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[Region A Bluray box]
AKA: ヴァイオレット・エヴァーガーデン
Genre: Drama/Romance/War
Length: Television series, 13 episodes, 24 minutes each
Distributor: Currently licensed by FUNimation, and also available streaming on Netflix.
Content Rating: PG-14 (Violence, mature elements.)
Related Series: OVA coming in 2018
Also Recommended: Alderamin on the Sky.
Notes: Based on light novel series by Kana Akatsuki, illustrated by Akiko Takase, and published by Kyoto Animation

Some of the Netflix material refers to Violet as a robot. She's not. But I WOULD still like to know who made those arms.

Violet Evergarden


During the war between the Gardarik Empire and his own country of Leidenschaftlich, Major Gilbert Bougainvillea has a feral young girl foisted on him by his older brother Dietfried, with the intention of using her as a "tool of war." But Gilbert humanizes her as well, giving her the name Violet, and treating her with great kindness.

Violet later finds herself in the hospital, now equipped with fully-functional mechanical arms and hands, and is taken under the wing of a man named Hodgins, who was a comrade of Gilbert's- and who is very evasive with Violet about the Major's current circumstances. Hodgins employs Violet as an "Auto Memory Doll" (professional ghostwriter/scribe-for-hire) for his firm, the CH Postal Company.

"Her letters allow people to be true to themselves"-Cattleya Baudelaire (a fellow Auto Memory Doll)


Considered logically, there are myriad details of this show I could pick apart, starting with those prosthetic arms of Violet's, and how something of such mechanical sophistication that it even permits the fine motor control required for high-speed typing could exist in a world where the typewriters are not only manual, but require the carriage return be performed by hand. (The overall technological sophistication of this show's world seems to be around the 1920's of our world.)

I was also a little confused about the "Auto Memory Doll" term as well; I thought it maybe referred to the typewriter itself- perhaps THAT was a recent innovation in this world as well?- but the Wiki article says the reference is to literal dolls created by a "Dr. Orland" to help his wife write. In any case, the function is apparently associated with human typists at the time of THIS story. (Wish I'd gotten to peruse the manga version first, to clear this up.) It is interesting that in THIS world, despite the weird "Doll" term, the women who do this are held in high esteem- a very different treatment than female "secretaries" are typically given in our world.

Violet, however, has some problems as a writer. No, not mechanical elements of composition or typing speed- she's frighteningly perfect there. It's just that she still acts like she's in the military, AND she has a LOT of trouble with empathy; she can't really put herself in others' shoes at all, and cannot grasp the subtleties of human emotion or desire; except where the Major was concerned, she's never felt anything at all, and she really doesn't, at least at first, understand her own feelings toward even HIM- or the ones he had toward HER, for that matter. So she bungles spectacularly some of the early letters she's commissioned to write. (Even if her customers couldn't read, you'd think they'd have the "Doll" read the letter back to them to see if it was what they wanted; this is not done in some critical cases. I'm adding it to my list of digs, though the digs will all get nullified you'll see.)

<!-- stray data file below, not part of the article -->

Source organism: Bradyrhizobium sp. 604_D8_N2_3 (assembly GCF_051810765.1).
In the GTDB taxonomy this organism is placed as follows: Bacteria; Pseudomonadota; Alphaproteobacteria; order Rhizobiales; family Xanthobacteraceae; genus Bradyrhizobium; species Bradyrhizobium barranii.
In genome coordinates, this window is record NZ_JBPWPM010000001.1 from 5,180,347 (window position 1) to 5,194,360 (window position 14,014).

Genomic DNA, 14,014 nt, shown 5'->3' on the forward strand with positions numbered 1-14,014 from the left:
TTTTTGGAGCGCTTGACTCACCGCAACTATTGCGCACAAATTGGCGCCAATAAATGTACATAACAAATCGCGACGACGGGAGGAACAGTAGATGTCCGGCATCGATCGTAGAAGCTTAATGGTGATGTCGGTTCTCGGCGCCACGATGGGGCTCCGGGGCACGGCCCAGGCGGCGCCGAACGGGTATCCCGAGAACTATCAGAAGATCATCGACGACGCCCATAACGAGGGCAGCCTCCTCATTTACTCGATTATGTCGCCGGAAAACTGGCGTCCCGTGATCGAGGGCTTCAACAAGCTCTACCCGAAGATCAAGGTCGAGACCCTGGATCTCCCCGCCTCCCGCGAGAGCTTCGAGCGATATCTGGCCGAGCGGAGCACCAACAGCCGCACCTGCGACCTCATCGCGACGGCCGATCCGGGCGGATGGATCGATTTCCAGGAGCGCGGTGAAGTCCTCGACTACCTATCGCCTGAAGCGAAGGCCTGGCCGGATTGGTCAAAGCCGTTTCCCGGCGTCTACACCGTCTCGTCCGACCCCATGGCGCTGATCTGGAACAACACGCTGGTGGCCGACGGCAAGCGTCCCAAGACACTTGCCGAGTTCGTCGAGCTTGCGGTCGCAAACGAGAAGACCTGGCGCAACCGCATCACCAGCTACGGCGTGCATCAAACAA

What to do? The customer she did the worst job for wanted to be "coy", and Violet doesn't GET "coy." Violet DOES get "honest" however, so she tries encouraging the customers to be honest about their feelings.

And this actually begins to work. We then follow several of Violet's assignments where there are wonderful synergistic effects- Violet helps the customers move past whatever's been psychologically holding them back, while they help her discover feelings that she didn't even know she had. Some of their stories have aspects that dovetail with her own experience with the Major, which creates a path for her to understand their hearts. These episodes are lovely (and really even more so on a second viewing), but then we got to Episode 10- and I was completely blown away.

Episode 10. My God. I found ALL my logical objections to the show reduced to insignificance in the light of the pure emotion of its ending, and found myself in tears, and I don't regard myself as overly sentimental. If nothing else, this episode shows forcefully the power of permanent preservation of feeling that a REAL letter has which maybe human society is losing in favor of the instant gratification of first Email, then (heaven help us!) texting. (OK, maybe Grampa IS going all Luddite again...) At this point I completely surrendered to the show's emotional manipulation (it was just too GOOD at this!), and even resolved to throw away the nitpicks I already had, as well as all future one in advance. (Except that most of the complaints from the first part of the show ARE still at the beginning of this review; as for the later ones, they're mostly concerned with Violet's call back to duty, but I'll say no more 'cause I promised to forgive them.)

Needless to say, the character and background art are excellent- but anything less would hardly suit this show.

If the Bronte sisters had done anime, I think it would have looked a lot like this. I don't think I've ever so completely succumbed to the sort of show that puts you through an emotional wringer. I think I should be ashamed, somehow, yet ended up feeling wonderful. There must be something wrong with me.Allen Moody

Recommended Audience: War violence. Netflix rates TV-14.

Version(s) Viewed: Streaming on Netflix
Review Status: Full (13/13)
Violet Evergarden © 2018 Kyoto Animation
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